The questionnaire was developed by InterMedia and translated by InterMedia’s field partners into the required languages: Ga, Twi, Ewe and Dagbanli. The translated questionnaires were approved by InterMedia before commencement of fieldwork.
In addition to the questionnaire, the following research instruments were also used:
- Interviewer and Supervisor training manuals
- Show cards capturing literacy information
- Supervisor observation form, issue log, filed log, and back check sheet
- Introduction letter
- GPS record forms
- Start point selection forms.
There were 3 consent forms that were administered for this study:
- Parent/guardian consent form for all respondents who were between 15-17 years of age
- Photography consent form administered to all respondents
- Informed consent form to participate in a separate follow-up study.
Data Capturing was done via a Dimensions link developed by the Ipsos Kenya DP Hub. InterMedia provided Ipsos Ghana with a codebook along which the data was structured. Data capturing was done in the Ipsos Ghana office and begun on December 18, 2014. An interim data of the first 100 cases was shared with the InterMedia team on January 8, 2015. Data capturing ended on February 2, 2015.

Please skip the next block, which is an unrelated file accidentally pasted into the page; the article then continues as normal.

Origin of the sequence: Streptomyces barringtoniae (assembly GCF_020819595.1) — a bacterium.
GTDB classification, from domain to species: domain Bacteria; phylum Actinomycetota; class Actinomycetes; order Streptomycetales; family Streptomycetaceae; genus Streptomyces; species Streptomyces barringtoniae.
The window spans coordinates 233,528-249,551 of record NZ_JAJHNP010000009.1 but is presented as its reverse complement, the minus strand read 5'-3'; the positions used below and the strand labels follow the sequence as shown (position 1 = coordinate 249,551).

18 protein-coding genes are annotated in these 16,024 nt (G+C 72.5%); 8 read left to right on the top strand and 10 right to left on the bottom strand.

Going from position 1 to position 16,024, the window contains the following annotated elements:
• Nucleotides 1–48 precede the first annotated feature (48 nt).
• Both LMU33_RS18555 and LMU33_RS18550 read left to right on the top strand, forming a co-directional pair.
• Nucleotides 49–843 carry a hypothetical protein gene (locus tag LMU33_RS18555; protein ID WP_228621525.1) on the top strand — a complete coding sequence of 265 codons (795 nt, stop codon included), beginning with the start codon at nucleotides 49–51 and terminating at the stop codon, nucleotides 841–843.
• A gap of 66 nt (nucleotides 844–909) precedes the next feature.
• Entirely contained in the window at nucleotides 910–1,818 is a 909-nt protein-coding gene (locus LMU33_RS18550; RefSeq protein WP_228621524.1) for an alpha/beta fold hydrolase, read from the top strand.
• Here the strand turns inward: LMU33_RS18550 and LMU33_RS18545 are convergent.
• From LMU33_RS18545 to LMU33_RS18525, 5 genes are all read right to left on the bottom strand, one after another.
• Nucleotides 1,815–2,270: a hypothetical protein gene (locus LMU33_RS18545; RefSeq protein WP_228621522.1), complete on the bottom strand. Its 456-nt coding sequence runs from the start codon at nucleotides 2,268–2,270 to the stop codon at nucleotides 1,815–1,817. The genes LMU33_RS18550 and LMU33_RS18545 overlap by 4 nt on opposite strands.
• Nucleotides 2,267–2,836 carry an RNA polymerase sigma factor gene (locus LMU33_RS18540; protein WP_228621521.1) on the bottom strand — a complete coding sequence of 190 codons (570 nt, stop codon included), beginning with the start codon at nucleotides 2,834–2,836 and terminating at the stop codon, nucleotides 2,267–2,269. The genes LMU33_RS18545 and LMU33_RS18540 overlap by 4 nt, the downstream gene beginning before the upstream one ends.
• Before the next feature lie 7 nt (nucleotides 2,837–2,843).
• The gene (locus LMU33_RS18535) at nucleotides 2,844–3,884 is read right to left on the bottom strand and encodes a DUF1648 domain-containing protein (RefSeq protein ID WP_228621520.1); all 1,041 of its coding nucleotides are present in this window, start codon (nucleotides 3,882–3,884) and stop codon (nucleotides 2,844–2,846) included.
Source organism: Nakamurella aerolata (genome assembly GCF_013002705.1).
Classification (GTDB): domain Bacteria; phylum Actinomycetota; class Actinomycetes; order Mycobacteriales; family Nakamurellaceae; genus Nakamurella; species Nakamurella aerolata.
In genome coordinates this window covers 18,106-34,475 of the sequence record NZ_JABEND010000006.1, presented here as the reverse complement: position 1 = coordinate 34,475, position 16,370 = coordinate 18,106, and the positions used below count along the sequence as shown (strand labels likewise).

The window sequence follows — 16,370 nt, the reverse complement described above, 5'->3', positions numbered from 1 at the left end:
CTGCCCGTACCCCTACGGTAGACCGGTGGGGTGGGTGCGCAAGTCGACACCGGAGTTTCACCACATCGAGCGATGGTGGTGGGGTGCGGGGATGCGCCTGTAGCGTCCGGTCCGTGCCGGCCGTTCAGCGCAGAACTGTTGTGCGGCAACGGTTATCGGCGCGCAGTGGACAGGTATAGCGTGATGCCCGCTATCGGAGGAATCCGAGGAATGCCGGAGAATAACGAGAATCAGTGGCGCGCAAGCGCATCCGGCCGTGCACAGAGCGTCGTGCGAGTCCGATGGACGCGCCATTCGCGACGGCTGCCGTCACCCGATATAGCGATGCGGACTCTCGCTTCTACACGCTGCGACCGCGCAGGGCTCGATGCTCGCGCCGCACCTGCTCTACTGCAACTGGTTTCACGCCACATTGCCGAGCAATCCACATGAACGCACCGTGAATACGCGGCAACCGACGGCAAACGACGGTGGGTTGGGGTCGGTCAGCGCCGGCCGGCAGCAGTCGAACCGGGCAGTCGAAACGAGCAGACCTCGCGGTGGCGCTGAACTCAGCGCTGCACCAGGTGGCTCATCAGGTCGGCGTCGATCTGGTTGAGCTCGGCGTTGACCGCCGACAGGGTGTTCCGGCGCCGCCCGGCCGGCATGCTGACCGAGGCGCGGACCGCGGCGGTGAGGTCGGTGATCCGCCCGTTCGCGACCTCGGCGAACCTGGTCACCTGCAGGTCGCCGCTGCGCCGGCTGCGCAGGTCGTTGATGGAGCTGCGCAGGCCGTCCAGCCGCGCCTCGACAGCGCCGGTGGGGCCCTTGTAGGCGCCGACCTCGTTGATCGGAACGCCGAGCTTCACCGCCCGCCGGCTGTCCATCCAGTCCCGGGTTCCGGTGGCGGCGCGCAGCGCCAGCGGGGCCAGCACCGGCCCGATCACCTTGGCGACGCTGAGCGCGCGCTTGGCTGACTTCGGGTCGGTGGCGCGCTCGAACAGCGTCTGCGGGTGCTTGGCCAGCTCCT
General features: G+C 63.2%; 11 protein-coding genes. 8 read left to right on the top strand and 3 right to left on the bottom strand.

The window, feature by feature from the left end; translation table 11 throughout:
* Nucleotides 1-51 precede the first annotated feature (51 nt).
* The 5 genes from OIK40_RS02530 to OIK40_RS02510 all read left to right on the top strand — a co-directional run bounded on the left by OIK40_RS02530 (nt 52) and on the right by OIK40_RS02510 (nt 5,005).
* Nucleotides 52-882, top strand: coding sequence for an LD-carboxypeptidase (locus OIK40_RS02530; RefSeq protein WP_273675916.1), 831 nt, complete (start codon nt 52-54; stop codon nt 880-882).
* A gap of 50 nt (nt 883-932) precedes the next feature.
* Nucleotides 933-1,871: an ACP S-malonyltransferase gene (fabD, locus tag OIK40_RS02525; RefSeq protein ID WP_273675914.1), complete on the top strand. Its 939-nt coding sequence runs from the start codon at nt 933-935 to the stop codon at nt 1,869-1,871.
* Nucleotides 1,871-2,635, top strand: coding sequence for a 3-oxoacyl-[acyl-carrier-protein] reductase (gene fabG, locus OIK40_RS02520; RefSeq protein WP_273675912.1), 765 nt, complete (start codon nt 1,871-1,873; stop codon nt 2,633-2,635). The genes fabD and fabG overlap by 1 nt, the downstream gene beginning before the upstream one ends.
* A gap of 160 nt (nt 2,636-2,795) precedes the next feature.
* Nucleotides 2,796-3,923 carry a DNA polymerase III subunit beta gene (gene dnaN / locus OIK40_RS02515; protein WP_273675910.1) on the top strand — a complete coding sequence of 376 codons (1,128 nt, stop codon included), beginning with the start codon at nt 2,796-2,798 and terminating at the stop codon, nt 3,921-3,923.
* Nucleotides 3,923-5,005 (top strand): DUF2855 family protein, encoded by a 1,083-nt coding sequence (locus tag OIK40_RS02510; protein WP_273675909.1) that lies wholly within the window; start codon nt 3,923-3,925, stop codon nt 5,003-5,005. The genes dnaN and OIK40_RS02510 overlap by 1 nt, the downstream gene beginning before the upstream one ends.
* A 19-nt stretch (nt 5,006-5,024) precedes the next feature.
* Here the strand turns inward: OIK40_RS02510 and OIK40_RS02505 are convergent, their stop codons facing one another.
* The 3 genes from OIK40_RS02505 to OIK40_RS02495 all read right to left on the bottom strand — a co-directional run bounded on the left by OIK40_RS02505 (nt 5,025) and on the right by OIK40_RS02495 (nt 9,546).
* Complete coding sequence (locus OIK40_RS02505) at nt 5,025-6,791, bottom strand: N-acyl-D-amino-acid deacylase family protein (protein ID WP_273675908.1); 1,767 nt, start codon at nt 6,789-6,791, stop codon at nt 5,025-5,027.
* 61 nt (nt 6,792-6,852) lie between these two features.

Ipsos Ghana employed a data plotter whose sole responsibility was to plot the GPS coordinates generated from field after each day's work to ensure that they plotted the correct coordinates. Where errors were found, the respective supervisor was alerted and they went back to the location to record the coordinates again.
Data Processing was fully handled by the Ipsos Kenya DP team. Data processing ended on March 20, 2015.
World Bank Group
Use of the dataset must be acknowledged using a citation which would include:
- the Identification of the Primary Investigator
- the title of the survey (including country, acronym and year of implementation)
- the survey reference number
- the source and date of download
InterMedia. Ghana Financial Inclusion Insights Survey (FII) 2014, Ref. GHA_2014_FII_v01_M_v01_A_PUF. Dataset downloaded from [URL] on [date].
Disclaimer and copyrights
The user of the data acknowledges that the original collector of the data, the authorized distributor of the data, and the relevant funding agency bear no responsibility for use of the data or for interpretations or inferences based upon such uses.